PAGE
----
“Research Productivity”; these two words have haunted our industry for the last decade. They have served as a rallying cry, a portent of doom and now may actually be driving some positive change. But before we jump to any conclusions on the productivity of specific segments of the business, let us remember that when industry analysts quote numbers for productivity, they are comparing investment in research against drugs launched and that the timeline for this process is still 12-15 years. That means that any improvement made today will not have an impact until about 2020. So while the fact remains that productivity in the pharmaceutical industry is not meeting anyone’s expectations; there is a great deal of innovation occurring in the early part of the pipeline and it is having an impact.
As with most productivity problems, the solutions that are working in drug discovery are complex and involve technology, technique and, perhaps most importantly, process changes. Simply improving productivity in one part of a linear process will only shift the bottleneck downstream. The racecar analogy is often used to illustrate this; if you had a formula one car would you get to work any faster in a heavy traffic area? The image of a vehicle capable of traversing your commute in mere minutes trapped in a traffic jam for hours brings this home.
So to truly improve productivity, we must examine the process and be willing to make changes that will increase end result productivity. This does not mean that the capacity at all points in the pipeline has to be increased. Because most of the cost comes from projects that fail and the direct costs escalate exponentially as projects progress, shifting failure to an earlier point in the pipeline or modifying preclinical processes to decrease the probability of clinical stage dropout will result in drastic changes in overall costs. It has been estimated (Dimasi; 2002) that a 10% change in clinical success rate will have an impact of >$200 MM per drug!
One approach that is becoming widely applied in drug discovery and preclinical development is broad profiling. Lead compounds are tested against a battery of assays to determine specificity as well as pharmaceutical suitability. This has already had a positive impact in both guiding medicinal chemistry projects and in identifying the projects that will never become a good drug. But the cost of profiling has meant that it is used sparingly and often only applied after significant cost and effort has been expended. This results in projects that are about to achieve significant milestones suddenly requiring months of additional effort, which may result in project termination. The question we must ask ourselves is whether having that information at the outset would have resulted in a more efficient process. Could the scientists involved have used broad perspective data to bring this project to a successful conclusion? Perhaps more importantly, would they have chosen a different series if they had this perspective?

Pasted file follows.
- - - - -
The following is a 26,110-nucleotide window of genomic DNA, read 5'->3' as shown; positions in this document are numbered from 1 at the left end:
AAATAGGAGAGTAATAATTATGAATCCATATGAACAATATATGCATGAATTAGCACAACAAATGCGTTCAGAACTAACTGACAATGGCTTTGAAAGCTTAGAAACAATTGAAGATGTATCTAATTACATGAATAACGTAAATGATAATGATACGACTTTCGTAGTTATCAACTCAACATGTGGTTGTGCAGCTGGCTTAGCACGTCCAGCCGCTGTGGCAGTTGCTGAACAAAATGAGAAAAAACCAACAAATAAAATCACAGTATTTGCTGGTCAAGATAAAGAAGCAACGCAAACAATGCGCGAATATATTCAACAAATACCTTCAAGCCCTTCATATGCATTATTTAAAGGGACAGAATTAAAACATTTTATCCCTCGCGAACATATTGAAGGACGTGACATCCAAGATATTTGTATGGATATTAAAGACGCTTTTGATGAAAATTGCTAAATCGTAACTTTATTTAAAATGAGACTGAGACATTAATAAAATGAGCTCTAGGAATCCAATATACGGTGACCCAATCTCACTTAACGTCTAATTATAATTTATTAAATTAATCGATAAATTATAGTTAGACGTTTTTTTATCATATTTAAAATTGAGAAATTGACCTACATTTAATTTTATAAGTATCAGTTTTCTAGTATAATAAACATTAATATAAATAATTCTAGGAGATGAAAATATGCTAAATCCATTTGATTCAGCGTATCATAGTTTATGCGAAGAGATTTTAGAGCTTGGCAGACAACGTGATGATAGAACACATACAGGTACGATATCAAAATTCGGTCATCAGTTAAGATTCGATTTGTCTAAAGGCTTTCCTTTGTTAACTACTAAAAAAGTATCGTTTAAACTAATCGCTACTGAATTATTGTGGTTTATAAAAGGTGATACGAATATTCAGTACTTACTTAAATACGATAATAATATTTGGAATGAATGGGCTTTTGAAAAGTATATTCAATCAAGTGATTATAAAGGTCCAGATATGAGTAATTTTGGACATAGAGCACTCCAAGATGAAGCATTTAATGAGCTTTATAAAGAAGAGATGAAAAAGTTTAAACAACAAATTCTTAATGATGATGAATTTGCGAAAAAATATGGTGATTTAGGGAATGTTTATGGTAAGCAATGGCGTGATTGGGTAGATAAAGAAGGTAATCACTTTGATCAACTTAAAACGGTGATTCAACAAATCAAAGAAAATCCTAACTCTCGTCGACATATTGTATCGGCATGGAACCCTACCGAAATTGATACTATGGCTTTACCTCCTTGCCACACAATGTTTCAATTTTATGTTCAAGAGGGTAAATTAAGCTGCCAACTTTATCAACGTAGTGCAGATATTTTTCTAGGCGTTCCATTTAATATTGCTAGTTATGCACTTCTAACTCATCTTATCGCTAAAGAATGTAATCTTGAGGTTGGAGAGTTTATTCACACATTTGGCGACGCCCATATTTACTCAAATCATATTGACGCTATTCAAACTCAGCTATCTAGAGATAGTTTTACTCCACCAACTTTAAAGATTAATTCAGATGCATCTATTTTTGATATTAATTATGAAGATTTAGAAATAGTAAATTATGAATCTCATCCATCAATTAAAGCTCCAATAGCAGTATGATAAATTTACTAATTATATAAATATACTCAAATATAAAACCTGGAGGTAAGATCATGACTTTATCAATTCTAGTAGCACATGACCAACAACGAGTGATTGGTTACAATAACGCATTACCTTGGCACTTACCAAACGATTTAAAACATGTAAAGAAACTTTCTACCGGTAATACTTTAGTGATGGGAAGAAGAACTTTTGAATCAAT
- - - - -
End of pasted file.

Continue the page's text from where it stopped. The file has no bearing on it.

In my experience, the answer to all of these questions is “yes”. Not only that, but the underlying cost structure is very positive. That is, the cost of generating “decision critical” data is an order of magnitude less than the loss from failure or restarting a program.
There are many ways to efficiently gather and utilize this data. At Amphora Discovery, we have applied this approach internally and for customers at many points in the drug discovery process. The most extreme process change is to gather the data at the outset by testing full chemical diversity libraries against both therapeutic targets and counter-screens at the HTS stage. If done correctly, this allows the omission of several steps in the process including confirmation, profiling and potency testing. More importantly, it allows the Chemist to begin with a series that already has the desired selectivity profile so they can focus on driving potency and pharmaceutical suitability rather than tackling the more difficult multidimensional problem of selectivity. Broad profiling of active compounds immediately after HTS or computational selection is second in its impact on process efficiency savings. This allows the combination of the confirmation (and possibly potency determination) steps and still provides the critical selectivity information for medicinal chemistry. The impact of perspective data on efficiency decreases as the project progresses but the importance of having the information does not. You will not realize the same costs savings by adding profiling at the lead stage but you will still need the data throughout this process to ensure that your project’s profile is not changing during optimization.
So the benefits of broad profiling are clear. Not only that, but the impact is at least somewhat validated by its increasing use in the industry. The big winners in this game will be the companies that are organizationally nimble and can take advantage of process and budgetary flexibility to realize increased productivity.